Minor genetic flaws that can be fixed by using vitamin supplements are likely to be detected using personal genomes, scientists at the University of California, Berkeley have predicted.
"I'm looking for the good news in the human genome," said Jasper Rine, UC Berkeley professor of molecular and cell biology.
Advertisement"Headlines for the last 20 years have really been about the triumph of biomedical research in finding disease genes, which is biologically interesting, genetically important and frightening to people who get this information. I became obsessed with trying to decide if there is some other class of information that will make people want to look at their genome sequence," he added.
In an article published in the online edition of the journal Proceedings of the National Academy of Sciences (PNAS), Rine and his colleagues have said that there are many genetic differences that make people's enzymes less efficient than normal.
The researchers say that simple supplementation with vitamins may help restore some of such deficient enzymes to full working order.
Nicholas Marini, a UC Berkeley research scientist who is the first author of the study, says that doctors usually recommend vitamins to treat many rare and potentially fatal metabolic defects that are caused by mutations in critical enzymes.
He, however, points out that people with such metabolic diseases generally have two bad copies of an essential enzyme.
According to him, there may be people having only one bad gene or two copies of slightly defective genes, which have thrown their enzyme levels off slightly and caused subtle effects that may be cured with vitamin supplements.
"Our studies have convinced us that there is a lot of variation in the population in these enzymes, and a lot of it affects function, and a lot of it is responsive to vitamins. I wouldn't be surprised if everybody is going to require a different optimal dose of vitamins based on their genetic makeup, based upon the kind of variance they are harboring in vitamin-dependent enzymes," Marini said.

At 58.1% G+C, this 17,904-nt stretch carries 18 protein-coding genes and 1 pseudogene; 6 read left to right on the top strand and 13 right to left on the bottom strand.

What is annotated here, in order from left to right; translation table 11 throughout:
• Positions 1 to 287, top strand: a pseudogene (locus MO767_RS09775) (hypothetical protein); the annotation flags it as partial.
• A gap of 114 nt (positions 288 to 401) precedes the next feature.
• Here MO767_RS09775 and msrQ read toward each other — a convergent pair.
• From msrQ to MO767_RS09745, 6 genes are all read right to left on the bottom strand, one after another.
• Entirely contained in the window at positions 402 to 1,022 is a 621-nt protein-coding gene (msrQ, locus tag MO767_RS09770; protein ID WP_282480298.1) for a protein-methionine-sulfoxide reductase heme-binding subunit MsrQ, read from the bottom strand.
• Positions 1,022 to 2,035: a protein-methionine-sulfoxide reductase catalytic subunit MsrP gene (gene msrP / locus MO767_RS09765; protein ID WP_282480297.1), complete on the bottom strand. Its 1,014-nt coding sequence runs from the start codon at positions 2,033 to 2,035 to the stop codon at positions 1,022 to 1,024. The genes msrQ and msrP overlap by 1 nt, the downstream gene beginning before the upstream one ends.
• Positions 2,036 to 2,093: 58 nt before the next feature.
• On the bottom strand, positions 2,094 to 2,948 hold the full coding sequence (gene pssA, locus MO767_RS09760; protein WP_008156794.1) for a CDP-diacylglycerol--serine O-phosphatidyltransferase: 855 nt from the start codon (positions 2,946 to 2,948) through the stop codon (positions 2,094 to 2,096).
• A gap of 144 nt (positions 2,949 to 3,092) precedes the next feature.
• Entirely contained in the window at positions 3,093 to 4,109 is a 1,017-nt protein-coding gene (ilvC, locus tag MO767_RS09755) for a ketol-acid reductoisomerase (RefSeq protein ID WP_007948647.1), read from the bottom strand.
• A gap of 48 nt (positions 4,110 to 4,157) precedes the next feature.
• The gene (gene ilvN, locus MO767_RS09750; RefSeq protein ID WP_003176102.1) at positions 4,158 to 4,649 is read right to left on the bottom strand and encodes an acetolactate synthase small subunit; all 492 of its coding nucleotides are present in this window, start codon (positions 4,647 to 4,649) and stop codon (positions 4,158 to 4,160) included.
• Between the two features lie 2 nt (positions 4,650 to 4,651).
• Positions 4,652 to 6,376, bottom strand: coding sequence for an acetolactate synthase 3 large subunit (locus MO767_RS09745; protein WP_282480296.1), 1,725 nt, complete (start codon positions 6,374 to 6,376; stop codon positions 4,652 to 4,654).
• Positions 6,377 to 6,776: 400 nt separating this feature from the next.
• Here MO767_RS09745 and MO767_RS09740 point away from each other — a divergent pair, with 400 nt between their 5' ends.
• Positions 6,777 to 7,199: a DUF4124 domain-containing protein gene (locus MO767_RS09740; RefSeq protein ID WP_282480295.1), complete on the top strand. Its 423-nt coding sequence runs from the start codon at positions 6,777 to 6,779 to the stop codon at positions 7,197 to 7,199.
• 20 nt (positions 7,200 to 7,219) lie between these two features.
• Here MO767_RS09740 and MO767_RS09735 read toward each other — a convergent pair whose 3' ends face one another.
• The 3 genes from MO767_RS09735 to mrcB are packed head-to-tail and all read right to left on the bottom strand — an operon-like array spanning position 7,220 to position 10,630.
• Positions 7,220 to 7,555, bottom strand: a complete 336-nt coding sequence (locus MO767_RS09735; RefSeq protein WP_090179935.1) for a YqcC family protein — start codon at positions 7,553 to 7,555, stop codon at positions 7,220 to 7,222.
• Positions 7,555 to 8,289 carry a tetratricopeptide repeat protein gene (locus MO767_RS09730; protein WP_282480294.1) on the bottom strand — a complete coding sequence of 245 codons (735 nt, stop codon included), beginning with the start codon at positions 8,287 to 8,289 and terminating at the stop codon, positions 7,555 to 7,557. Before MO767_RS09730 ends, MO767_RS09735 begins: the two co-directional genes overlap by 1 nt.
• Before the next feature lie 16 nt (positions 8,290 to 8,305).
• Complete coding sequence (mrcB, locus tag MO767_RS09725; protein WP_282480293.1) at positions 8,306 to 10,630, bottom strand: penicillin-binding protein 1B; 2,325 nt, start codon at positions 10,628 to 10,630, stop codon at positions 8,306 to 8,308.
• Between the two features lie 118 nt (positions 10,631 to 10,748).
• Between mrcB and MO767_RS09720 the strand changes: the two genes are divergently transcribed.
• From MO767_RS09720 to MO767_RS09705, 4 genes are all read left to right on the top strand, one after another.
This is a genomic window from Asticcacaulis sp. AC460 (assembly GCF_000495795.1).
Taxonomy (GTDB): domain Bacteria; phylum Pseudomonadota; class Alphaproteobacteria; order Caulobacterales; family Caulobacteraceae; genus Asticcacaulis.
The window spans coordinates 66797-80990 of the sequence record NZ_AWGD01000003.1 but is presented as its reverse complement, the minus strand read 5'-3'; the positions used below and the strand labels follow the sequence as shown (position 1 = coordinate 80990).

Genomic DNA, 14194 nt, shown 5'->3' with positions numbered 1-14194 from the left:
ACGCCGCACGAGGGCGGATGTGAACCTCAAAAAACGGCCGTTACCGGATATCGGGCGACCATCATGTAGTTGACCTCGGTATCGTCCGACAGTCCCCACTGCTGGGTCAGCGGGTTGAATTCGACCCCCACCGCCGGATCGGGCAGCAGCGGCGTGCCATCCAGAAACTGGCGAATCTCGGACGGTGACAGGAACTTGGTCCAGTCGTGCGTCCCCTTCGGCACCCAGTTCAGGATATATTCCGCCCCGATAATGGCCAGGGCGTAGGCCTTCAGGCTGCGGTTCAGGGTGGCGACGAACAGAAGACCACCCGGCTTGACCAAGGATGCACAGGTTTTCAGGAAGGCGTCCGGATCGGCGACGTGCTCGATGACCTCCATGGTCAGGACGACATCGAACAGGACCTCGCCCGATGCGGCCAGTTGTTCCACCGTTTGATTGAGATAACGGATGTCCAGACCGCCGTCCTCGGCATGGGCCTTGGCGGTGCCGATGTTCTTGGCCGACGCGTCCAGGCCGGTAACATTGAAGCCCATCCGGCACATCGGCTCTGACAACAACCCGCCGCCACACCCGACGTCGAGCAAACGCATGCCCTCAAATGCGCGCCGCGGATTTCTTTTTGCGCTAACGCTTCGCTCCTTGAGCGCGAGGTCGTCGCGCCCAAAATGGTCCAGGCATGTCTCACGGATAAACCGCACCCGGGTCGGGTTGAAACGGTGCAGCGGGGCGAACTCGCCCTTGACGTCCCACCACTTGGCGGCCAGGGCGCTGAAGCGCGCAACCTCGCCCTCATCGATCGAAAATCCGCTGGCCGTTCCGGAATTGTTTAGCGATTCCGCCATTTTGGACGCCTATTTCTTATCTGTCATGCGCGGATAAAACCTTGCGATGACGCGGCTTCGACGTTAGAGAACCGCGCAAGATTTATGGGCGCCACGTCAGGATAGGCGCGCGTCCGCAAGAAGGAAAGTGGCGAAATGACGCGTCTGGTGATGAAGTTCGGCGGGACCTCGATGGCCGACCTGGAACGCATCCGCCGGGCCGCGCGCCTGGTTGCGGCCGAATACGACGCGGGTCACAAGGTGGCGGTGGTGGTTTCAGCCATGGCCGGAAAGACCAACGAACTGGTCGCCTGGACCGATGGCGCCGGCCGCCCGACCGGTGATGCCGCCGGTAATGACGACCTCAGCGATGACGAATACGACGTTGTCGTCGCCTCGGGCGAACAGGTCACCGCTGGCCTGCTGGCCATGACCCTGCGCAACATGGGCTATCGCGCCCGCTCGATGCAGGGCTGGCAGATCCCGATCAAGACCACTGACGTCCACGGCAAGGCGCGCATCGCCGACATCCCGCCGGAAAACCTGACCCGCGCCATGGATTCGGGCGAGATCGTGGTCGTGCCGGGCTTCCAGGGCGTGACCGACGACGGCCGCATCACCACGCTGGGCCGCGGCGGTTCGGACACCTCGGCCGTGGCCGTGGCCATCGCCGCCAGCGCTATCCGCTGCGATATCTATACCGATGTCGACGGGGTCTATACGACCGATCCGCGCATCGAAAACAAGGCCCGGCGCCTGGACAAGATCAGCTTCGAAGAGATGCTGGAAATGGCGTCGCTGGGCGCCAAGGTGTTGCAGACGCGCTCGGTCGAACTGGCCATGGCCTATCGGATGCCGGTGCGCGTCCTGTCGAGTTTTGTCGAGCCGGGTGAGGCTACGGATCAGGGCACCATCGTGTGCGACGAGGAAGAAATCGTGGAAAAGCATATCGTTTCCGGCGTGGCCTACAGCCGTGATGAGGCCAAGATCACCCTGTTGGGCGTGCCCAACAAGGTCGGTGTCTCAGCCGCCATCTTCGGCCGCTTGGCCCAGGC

The researchers have revealed that they have tested the function of human gene variants by transplanting them into yeast cells, where the function of the variants can be accurately assessed, and they are confident that the results will hold up in humans.
Rine and Marini say that they are contemplating employing US soldiers to test whether vitamin supplementation can tune up defective enzymes.
"Our soldiers, like top athletes, operate under extreme conditions that may well be limited by their physiology. We're now working with the defense department to identify variants of enzymes that are remediable, and ultimately hope to identify troops that have these variants and test whether performance can be enhanced by appropriate supplementation," Rine said.
The researchers reckon that the average person has five rare mutant enzymes, and perhaps other not-so-rare variants, that can be improved with vitamin or mineral supplements.
They have so far analysed variants of only one human enzyme called methylenetetrahydrofolate reductase (MTHFR).
They are continuing to study variation in the human MTHFR gene and other folate utilizing enzymes, particularly with respect to how defects in these enzymes may lead to birth defects.
One of their aims is to find out how vitamins and minerals fix defective enzymes.